But things change as much as they stay the same. The last several weeks have brought many changes to Belfast: the Sun rises earlier each morning, blooms of flowers are casting an ever-brighter hue across the city, and, in February, Members of the Legislative Assembly (MLAs) returned to work at Stormont for the first time in over two years. The return of power-sharing between unionists and nationalists is certainly a positive development for Northern Ireland because the democratic will of its people has a chance to be properly realized. But strong policy outcomes are far from a guarantee, and actors from across Ireland are increasingly questioning whether power-sharing in its current form is the most sustainable foundation for Northern Ireland’s peaceful future. I recently committed to investigating this controversy with my dissertation, which allows me to combine my long-term interest in migrants’ political participation with my budding fascination with transitional justice, which I only discovered last semester.

Consociationalism and its Discontents

MLAs today continue to designate as unionist, nationalist, or “other” (neither unionist nor nationalist) when voting for legislation, as outlined by the Belfast/Good Friday Agreement. The consensus among researchers is that Stormont is a prototypical “consociational” power-sharing institution, in which unionists and nationalists are required to govern together. The theory of consociationalism was first proposed by the political scientist Arend Lijphart to ensure that each major ethnic group in a given state is guaranteed a meaningful say in government; without groups’ full participation, public institutions cannot function under this regime. In states like Northern Ireland—where ethnic identity is salient, and where a majority group historically weaponized political institutions as a tool of oppression against one or more minority groups—group-based political arrangements are considered a necessary element of reaching a negotiated end to violence. To remedy past injustice, consociationalism prescribes four institutional features:

  1. a “grand coalition” government, which includes representatives of all major groups;
  2. proportional allocation of ministerial portfolios and other government positions that reflect each group’s strength;
  3. “segmental autonomy,” meaning each group is delegated the power to run its own affairs in areas that are salient to their identity, and;
  4. “mutual veto” powers, which ensures that no one group can politically dominate the other.

While consociationalism may equalize ethnic groups’ political rights, is has attracted substantial criticism. Among the charges most applicable to Northern Ireland, it has been accused of entrenching ethnic identity (instead of promoting integration and/or the softening of traditional identity lines), undermining traditional democratic norms like electoral competition, and sidelining the preferences of “others,” whose policy votes mean less in comparison to privileged groups like unionists or nationalists. I believe that Stormont’s chronic dysfunction, paired with the major, recent demographic changes in Northern Ireland, makes it impossible for the will of the people to be properly legislated now or in the future without meaningful changes to power-sharing. Yet, the state’s largest political parties do not support any reforms at this time, in my opinion because the current system grants them an extraordinarily stable electoral base and disproportionately high legislative power to wield.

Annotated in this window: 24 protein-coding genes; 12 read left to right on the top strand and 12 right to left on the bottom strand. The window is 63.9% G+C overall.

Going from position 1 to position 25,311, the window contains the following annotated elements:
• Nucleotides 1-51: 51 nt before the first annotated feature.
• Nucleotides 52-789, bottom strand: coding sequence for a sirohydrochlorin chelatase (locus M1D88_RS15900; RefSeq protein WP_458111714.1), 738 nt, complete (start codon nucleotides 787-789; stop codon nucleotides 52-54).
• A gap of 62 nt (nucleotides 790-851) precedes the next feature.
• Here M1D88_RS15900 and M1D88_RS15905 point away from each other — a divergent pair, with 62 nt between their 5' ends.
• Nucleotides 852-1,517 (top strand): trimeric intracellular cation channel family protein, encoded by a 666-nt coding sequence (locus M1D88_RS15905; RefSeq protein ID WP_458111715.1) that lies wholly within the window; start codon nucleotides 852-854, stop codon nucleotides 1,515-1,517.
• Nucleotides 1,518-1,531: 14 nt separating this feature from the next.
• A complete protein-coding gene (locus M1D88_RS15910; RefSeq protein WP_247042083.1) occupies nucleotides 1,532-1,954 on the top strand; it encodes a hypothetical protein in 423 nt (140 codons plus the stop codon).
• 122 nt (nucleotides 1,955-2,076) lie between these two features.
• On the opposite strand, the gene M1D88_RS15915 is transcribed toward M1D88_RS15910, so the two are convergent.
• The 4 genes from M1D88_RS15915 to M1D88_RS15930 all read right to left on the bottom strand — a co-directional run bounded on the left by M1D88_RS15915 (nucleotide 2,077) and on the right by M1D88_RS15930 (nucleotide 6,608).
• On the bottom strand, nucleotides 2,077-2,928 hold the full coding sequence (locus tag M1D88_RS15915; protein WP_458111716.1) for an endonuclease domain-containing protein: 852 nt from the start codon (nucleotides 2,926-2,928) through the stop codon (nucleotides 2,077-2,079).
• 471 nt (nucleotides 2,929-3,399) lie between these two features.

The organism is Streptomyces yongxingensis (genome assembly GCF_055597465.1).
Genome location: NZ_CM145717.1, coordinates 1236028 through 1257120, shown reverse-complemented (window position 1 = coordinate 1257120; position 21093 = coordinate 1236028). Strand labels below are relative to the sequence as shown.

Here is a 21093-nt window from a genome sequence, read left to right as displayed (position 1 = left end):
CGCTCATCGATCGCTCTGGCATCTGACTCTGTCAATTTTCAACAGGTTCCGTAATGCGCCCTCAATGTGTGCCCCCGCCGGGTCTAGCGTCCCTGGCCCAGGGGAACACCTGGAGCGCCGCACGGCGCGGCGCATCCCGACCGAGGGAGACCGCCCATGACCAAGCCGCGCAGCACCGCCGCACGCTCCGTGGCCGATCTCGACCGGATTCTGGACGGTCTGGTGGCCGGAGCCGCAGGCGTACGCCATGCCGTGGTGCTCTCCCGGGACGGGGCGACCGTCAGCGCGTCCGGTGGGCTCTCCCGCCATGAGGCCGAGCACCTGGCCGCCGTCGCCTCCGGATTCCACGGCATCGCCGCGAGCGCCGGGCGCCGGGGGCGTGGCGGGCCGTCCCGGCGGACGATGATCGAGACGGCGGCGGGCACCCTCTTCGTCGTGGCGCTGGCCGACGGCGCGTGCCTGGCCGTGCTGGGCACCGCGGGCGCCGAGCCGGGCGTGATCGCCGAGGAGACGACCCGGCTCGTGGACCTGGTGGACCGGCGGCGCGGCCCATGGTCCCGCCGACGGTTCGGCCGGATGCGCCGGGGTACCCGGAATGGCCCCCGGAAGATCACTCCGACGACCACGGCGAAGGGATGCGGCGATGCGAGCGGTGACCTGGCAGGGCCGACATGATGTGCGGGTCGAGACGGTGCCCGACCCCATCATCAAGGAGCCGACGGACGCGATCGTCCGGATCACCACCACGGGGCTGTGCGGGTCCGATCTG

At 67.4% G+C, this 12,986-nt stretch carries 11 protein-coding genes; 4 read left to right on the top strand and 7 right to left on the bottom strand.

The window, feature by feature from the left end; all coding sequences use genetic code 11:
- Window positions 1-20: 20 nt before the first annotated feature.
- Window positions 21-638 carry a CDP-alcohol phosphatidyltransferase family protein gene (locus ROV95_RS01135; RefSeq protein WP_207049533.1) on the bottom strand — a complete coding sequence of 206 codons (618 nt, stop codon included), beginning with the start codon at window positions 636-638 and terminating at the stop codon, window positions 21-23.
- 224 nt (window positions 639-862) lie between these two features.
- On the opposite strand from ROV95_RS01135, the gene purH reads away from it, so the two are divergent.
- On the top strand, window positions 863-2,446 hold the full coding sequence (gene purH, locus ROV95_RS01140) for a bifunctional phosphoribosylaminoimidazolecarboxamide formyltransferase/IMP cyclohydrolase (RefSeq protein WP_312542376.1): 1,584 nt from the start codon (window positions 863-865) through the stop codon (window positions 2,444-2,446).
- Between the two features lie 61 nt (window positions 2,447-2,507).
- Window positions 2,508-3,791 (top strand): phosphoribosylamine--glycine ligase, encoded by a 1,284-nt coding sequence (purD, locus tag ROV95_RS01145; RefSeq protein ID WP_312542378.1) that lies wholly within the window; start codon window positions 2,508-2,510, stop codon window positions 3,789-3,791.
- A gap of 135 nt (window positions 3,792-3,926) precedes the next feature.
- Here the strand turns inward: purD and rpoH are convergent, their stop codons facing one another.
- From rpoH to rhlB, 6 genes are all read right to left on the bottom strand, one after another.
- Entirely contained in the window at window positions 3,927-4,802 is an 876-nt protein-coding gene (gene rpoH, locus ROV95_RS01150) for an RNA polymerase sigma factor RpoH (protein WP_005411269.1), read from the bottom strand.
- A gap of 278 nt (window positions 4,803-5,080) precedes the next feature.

I feel called to understand how democratic will can be better realized through institutional reform here: I plan to investigate what institutional reforms have been proposed over time in Northern Ireland, why they were (or were not) implemented, and to what extent the preferences of the demographic “other” have been accommodated in the consociational regime. I’m also curious to learn if and how consociational institutions in other states have peacefully evolved over time to better accommodate “others” and reflect more traditional democratic practices. Researching this phenomenon feels urgent to me because I believe Northern Ireland’s policy issues, from its public goods to its transitional justice mechanisms, ought to be tackled by a government that is focused and interested in adapting to an ever-changing world. The current regime is not conducive to that kind of creativity, in my opinion. I love this place, and I believe that researching how to improve Stormont is the best way I can apply my expertise to promote its long-term welfare.

My Modules, Round Two

I’m taking three modules this semester: Dynamics of Reconciliation (DR), Forced Displacement, Conflict and Peacebuilding (FDCP, in Dublin), and a community placement with Shared Future News (SFN). While my first set of modules offered a sweeping overview of peace and justice studies, this second set has allowed me to dive into specific questions and case studies that most catch my interest. I’ve particularly enjoyed my work with SFN so far, through which I’ve published a research piece on transitional justice and two panel discussions: one featuring experts from peacebuilding scholarship and practice, and another featuring an Afghan artist, educator, and activist. I’ve appreciated the challenge of synthesizing and communicating nuanced academic theories to a general readership, honing my attention to detail, and distinguishing truly important details from fluff. My supervisor, Allan Leonard, has helped me strengthen my writing and identify my factual blind spots in ways that I haven’t experienced since my first days at Michigan State. I’m incredibly grateful for his mentorship, which I feel has already made me a better scholar. My publications have also allowed me to expand my theoretical knowledge and apply them to real-world, consequential scenarios. This has helped me feel like my work can, will, and is making a difference in people’s lives, which is simply awesome.